We leverage Release Management for Visual Studio quite often internally and at client sites to enable them to implement release processes for their organizations. One of the strengths of Release Management is its ability to model moderately complex workflows and approval processes within the enterprise. One of the challenges is to get the right level of communication from this tool. If a group has too little communication then people are not informed when they need to take part in a workflow. If there is too much and people begin to start to ignore it completely. Both of these outcomes result in decreased alignment and harm adoption of Release Management within organizations. This post is aimed at highlighting a common problem and a few solutions for it.
For this post, I’ll be using the following simple environment promotion process (click here for explanations of validation, approval, and acceptance):
Problem: QA Manager is Getting Too Many Notifications
Each Release that is created has a targeted environment. The target environment will indicate how far (from left to right in the above diagram) that release will be promoted if all approvals are made. Typically Development will “automate” validation and approval in the development environment to ensure that the noise to them for doing many builds is minimal. In an environment where any build can potentially make its way to production, this is bound to happen. The development team is in effect shifting the noise to the QA group/owner.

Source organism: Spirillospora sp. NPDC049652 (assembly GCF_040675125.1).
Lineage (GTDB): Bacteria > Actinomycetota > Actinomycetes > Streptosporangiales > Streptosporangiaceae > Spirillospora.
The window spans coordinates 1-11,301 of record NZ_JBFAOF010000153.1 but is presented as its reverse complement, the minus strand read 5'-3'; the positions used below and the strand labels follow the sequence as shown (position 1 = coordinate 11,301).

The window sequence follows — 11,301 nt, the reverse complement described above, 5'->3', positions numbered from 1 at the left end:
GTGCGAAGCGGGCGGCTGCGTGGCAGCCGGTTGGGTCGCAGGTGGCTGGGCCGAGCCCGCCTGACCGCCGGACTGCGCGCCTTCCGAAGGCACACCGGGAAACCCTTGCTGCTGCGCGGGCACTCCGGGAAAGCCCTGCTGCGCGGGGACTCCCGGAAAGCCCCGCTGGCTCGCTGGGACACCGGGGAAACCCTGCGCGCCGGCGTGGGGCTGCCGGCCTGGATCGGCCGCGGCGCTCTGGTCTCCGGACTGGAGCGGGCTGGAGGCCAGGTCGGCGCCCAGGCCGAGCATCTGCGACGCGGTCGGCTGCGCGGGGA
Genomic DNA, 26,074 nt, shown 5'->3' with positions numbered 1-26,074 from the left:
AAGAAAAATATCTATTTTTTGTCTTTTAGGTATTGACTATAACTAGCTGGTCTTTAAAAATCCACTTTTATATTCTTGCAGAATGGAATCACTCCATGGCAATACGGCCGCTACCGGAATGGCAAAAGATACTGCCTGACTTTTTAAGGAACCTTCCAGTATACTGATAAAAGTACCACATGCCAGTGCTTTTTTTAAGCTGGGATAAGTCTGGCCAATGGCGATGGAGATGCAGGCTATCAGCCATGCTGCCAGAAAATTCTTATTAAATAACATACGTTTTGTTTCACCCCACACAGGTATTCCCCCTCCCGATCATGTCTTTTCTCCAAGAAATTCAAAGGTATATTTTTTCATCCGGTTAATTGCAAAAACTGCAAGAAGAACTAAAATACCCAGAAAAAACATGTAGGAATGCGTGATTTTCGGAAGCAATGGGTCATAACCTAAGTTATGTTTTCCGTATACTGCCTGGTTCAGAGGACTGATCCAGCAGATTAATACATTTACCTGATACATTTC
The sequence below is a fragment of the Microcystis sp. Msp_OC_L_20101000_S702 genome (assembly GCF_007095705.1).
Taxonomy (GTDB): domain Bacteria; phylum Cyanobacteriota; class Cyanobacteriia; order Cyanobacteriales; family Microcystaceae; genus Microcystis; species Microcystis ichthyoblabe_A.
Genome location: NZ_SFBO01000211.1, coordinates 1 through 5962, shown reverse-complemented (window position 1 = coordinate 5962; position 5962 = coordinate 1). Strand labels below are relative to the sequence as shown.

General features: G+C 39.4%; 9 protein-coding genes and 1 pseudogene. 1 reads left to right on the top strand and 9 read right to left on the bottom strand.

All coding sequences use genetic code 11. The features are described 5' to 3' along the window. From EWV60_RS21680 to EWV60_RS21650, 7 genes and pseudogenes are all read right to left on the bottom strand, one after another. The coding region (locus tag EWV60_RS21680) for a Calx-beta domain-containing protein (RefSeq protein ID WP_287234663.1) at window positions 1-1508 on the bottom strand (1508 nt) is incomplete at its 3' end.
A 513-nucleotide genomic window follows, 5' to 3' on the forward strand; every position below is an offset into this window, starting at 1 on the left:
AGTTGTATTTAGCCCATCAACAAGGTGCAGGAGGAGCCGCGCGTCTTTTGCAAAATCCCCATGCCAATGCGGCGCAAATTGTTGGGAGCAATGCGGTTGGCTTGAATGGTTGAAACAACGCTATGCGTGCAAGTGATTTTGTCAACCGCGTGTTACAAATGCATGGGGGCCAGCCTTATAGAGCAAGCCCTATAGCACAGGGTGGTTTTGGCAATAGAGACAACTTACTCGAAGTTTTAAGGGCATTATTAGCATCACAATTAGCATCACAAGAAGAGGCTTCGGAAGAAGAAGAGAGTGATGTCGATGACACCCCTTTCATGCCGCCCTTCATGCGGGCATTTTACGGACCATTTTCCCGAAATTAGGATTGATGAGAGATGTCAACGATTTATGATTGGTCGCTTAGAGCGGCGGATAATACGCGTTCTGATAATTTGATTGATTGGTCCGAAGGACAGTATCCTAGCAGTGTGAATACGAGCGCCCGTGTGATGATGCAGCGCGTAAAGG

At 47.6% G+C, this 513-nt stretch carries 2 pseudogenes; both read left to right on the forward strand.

Development team changes most builds to only target Dev, and then if a release needs to go to QA and beyond: Dev can retarget an existing release to QA, or create another release that targets QA.
To retarget an existing build, within Release Management, navigate to Releases (tab), Releases (hyperlink below), Open the relevant release, and click on properties:
After that, simply change the Target Stage of the release, and Release management will prompt you to accept the new target stage.
Development team accepts the notification load by adding a member or members as Approvers of the Dev build when it’s satisfactory to promote beyond.
As this one issue highlights, where users are involved in the release process, a team needs to be particularly deliberate about how communication is handled. Before tools like Release Management, it was largely the responsibility of Development and QA to discuss when the next build would happen. These conversations should still be taking place regardless, but now Release Management will help in that process if it’s helping organize the communication. That will only happen as long as both parties in the example transaction above feel like they are getting a fair amount of communication.